- (1)
- As shown in Figure 6, the closer to the central axis of the flume, the smaller the thickness of an ice wave and the deeper the scour hole. Thus, the cross-sectional area for flow at the pier is larger. Around the pier, it is difficult for ice particles to accumulate here because of the existence of the downflow and vortices around the pier. Results of experiments showed that, similar to a scour hole in a sand bed, an “ice scour hole” appeared at the bottom of the ice jam around the pier. The appearance of the “ice scour hole” is resulted from the presence of the pier. The existence of the “ice scour hole” affects the development of ice waves. Interestingly, the thickness of the wave crest at this cross section (where the pier is located) is less than that at other cross sections without the presence of a pier.
- (2)
- With the increase in the distance from the flume center toward the flume wall, the thickness of the wave crest increases first and then decreases. In the zone around the pier, a scour hole in the sand bed developed, and the wave crest thickness increases slightly because the presence of a scour hole leads to the increase in the cross-sectional area for flow. Further away from the flume center (or the pier), for zones without the presence of scour holes in the sand bed, the wave crest thickness reaches a constant toward the flume side wall.

_{i}is the migration speed of an ice wave; T is the duration of the selected period for certain time for collecting data.

_{i}is the roughness coefficient of the ice jam; n

_{b}is the composite roughness coefficient of the channel bed and flume wall; ρ

_{i}is the density of ice; d

_{i}is the particle grain size of ice; T is the temperature; J is the water surface slope.

_{T}is the ice transport capacity; p is the porosity of an ice jam in this study, p = 0.4; y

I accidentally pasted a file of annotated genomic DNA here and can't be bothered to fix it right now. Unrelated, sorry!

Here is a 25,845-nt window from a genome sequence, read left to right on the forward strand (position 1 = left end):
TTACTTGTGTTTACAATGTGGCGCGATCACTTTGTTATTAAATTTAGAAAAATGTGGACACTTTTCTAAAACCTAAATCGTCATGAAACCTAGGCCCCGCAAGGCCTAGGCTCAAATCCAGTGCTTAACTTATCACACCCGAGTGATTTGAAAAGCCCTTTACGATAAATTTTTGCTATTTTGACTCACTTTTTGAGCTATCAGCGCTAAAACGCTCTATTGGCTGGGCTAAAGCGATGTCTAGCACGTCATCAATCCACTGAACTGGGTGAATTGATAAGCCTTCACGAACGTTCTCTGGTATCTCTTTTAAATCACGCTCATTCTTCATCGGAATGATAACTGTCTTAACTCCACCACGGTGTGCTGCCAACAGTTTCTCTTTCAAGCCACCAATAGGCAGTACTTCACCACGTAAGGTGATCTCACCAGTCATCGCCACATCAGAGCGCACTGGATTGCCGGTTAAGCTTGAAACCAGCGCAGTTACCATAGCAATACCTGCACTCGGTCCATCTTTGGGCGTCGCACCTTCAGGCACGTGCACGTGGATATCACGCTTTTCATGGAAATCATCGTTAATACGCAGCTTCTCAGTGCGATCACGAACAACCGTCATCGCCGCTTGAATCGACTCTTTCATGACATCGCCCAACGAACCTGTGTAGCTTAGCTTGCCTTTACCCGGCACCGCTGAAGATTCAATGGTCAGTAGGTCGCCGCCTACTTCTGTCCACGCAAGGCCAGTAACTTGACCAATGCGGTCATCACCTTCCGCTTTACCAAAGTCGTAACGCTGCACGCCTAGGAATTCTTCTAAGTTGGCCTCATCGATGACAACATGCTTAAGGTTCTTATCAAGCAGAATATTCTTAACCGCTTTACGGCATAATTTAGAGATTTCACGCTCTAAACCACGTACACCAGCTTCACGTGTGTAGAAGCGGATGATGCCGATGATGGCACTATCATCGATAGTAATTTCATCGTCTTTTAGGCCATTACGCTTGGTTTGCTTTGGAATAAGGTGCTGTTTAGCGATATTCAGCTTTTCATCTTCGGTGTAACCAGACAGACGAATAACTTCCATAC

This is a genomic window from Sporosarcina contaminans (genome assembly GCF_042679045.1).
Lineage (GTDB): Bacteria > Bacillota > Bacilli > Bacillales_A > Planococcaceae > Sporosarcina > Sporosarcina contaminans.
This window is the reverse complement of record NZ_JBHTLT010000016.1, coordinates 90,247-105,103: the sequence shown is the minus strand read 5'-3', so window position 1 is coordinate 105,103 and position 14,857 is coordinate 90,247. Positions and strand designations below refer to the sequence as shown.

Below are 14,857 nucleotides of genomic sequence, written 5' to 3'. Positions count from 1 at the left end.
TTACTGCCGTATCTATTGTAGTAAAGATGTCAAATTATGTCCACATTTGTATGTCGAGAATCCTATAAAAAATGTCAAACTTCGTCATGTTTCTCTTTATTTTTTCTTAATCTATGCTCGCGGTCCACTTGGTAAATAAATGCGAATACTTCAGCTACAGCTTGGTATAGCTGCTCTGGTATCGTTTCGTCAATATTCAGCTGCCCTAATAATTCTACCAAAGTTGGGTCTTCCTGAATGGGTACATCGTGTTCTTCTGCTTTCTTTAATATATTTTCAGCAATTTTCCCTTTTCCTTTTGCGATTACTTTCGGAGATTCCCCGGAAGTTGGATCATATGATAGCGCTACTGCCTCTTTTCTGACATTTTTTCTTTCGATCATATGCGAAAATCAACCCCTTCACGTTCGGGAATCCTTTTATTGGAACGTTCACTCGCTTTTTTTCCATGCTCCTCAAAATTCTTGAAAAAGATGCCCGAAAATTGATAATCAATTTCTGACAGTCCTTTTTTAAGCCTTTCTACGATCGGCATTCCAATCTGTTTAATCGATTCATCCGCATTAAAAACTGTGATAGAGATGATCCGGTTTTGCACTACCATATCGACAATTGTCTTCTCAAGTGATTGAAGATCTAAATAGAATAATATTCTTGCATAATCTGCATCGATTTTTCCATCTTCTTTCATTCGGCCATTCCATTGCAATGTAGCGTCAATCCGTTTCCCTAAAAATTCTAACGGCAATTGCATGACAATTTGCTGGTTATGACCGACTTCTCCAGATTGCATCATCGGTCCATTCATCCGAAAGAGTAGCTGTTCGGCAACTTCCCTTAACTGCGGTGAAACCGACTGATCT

_{i}is the thickness of an ice jam at any cross section; and t is time.

_{0}and at any instant time of t

_{0}, Equation (22) can be expressed as:

_{0}is the ice jam thickness at the cross section of the ice wave trough.

## 4. Conclusions

- By combining the continuity equation and momentum equation, the equation for calculating the thickness of ice wave crest under the influence of a local scour was derived. Results showed that the ice wave thickness near the central axis of the flume is smaller. This “ice scour hole” phenomenon at the bottom of an ice jam near the pier is similar to the scour hole at the pier in the sand bed. With the increase in the distance from the flume center, the thickness of the wave crest increases first and then decreases. Further away from the central axis of the flume, for zones without the presence of scour holes in the sand bed, the wave crest thickness reaches a constant toward the flume walls. The calculated average ice wave thickness of the whole section is in good agreement with result of experiments regardless of whether or not a local scour is present in channel bed. Under the same hydraulic condition, the presence of a local scour at a pier lead to an increase in the thickness of the wave crest.
- Under the same hydraulic condition, the appearance of a scour hole slows down the migration speed of an ice wave at the pier. With the presence of a local scour at the pier, the dimensionless relation for determining the migration speed of an ice wave was obtained based on experimental data. Results showed that the larger the ice discharge rate and flow Froude number is, the higher the migration speed of an ice wave is. The greater the ratio of the water depth under an ice jam, including the scour hole depth to total water depth, the smaller the migration speed of an ice wave.
- The ice transport capacity with the presence of a scour hole was analyzed. The ice transport capacity at the pier decreases with the increase in both the scour hole depth and the flow depth under an ice jam. The developed equation can be used to determine the ice transport capacity by means of the migration speed of ice waves considering a local scour process at a bridge pier. The calculated results agree well with those of experiments in the laboratory.